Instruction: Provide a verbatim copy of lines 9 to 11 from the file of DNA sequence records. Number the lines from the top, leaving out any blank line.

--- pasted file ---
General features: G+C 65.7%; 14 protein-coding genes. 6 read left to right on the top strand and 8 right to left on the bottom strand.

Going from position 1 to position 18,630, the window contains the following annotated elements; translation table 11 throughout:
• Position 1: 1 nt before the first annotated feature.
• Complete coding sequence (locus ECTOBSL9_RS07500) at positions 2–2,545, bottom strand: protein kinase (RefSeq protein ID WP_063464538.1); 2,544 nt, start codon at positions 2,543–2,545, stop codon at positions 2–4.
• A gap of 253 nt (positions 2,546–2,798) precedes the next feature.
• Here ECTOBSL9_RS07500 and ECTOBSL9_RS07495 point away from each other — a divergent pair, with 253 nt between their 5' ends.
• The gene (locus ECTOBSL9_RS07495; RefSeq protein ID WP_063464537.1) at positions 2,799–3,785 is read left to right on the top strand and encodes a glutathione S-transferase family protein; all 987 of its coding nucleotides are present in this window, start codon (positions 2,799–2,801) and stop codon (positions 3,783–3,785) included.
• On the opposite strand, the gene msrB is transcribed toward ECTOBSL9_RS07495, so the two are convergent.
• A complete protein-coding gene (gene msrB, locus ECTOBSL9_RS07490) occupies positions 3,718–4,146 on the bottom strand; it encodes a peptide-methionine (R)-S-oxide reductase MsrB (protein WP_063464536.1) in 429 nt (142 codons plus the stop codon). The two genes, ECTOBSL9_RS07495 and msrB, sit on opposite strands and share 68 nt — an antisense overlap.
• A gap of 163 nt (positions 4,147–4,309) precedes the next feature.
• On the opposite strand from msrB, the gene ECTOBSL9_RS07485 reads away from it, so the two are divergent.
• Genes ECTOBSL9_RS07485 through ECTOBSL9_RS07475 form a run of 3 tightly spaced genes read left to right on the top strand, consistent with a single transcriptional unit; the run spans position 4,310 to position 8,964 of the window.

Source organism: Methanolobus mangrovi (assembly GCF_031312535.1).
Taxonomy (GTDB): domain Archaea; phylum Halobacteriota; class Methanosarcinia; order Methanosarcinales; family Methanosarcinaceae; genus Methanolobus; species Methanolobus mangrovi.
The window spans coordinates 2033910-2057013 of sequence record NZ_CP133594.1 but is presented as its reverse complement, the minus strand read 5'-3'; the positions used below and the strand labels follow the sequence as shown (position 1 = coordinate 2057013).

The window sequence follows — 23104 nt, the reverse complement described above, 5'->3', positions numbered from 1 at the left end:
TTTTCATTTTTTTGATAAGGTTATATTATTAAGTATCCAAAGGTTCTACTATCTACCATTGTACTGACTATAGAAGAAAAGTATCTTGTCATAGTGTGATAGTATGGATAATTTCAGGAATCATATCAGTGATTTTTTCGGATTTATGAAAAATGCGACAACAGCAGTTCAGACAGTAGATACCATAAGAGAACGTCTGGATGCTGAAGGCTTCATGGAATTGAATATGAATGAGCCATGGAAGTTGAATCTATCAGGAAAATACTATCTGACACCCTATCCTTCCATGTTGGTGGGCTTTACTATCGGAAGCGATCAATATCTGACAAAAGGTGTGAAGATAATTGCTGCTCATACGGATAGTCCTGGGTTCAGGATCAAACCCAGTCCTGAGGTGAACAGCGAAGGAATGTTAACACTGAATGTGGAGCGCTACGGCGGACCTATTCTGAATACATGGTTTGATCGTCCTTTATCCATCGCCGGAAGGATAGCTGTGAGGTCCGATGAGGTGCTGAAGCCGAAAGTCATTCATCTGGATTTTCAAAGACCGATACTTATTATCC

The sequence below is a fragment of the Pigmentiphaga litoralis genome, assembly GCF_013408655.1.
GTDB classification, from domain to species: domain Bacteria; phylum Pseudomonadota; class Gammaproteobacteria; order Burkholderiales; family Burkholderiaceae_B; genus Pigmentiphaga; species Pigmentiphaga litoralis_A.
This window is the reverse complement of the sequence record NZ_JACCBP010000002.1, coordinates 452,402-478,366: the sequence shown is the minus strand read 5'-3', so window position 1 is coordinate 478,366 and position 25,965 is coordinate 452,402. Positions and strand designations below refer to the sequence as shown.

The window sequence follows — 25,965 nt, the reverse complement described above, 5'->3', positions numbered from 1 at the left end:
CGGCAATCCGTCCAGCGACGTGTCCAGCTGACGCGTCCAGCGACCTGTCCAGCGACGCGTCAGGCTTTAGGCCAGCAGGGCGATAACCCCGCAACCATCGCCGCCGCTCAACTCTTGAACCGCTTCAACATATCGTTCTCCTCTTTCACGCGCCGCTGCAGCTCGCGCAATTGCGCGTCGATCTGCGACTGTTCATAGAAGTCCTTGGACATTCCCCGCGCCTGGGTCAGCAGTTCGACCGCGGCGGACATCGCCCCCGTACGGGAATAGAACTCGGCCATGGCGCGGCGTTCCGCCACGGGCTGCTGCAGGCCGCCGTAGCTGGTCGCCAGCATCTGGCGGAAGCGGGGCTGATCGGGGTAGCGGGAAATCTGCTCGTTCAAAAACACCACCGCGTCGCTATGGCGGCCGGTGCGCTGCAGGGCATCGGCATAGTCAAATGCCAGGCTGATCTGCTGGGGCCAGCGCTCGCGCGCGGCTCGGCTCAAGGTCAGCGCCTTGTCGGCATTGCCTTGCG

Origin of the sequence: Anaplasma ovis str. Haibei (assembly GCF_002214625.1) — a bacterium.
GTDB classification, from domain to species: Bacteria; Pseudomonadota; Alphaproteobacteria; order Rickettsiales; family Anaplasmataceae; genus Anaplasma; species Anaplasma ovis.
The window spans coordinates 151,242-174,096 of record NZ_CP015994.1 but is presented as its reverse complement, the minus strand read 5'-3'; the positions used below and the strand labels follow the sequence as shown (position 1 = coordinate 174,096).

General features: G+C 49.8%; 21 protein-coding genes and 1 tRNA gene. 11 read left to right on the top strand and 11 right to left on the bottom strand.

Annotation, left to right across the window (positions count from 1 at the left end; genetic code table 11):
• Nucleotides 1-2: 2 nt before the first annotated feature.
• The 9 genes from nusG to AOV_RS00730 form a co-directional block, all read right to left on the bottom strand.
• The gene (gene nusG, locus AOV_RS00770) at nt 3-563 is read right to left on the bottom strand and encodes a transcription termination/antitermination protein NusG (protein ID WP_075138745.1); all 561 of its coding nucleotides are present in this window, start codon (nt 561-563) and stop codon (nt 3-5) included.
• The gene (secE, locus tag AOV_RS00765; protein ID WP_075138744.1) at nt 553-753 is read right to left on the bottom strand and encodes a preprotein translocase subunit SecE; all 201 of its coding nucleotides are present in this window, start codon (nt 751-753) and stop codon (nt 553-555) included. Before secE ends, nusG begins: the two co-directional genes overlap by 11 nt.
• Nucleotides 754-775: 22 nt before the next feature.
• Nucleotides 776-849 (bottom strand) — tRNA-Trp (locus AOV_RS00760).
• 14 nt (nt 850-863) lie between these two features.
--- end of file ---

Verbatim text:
• A complete protein-coding gene (gene msrB, locus ECTOBSL9_RS07490) occupies positions 3,718–4,146 on the bottom strand; it encodes a peptide-methionine (R)-S-oxide reductase MsrB (protein WP_063464536.1) in 429 nt (142 codons plus the stop codon). The two genes, ECTOBSL9_RS07495 and msrB, sit on opposite strands and share 68 nt — an antisense overlap.
• A gap of 163 nt (positions 4,147–4,309) precedes the next feature.
• On the opposite strand from msrB, the gene ECTOBSL9_RS07485 reads away from it, so the two are divergent.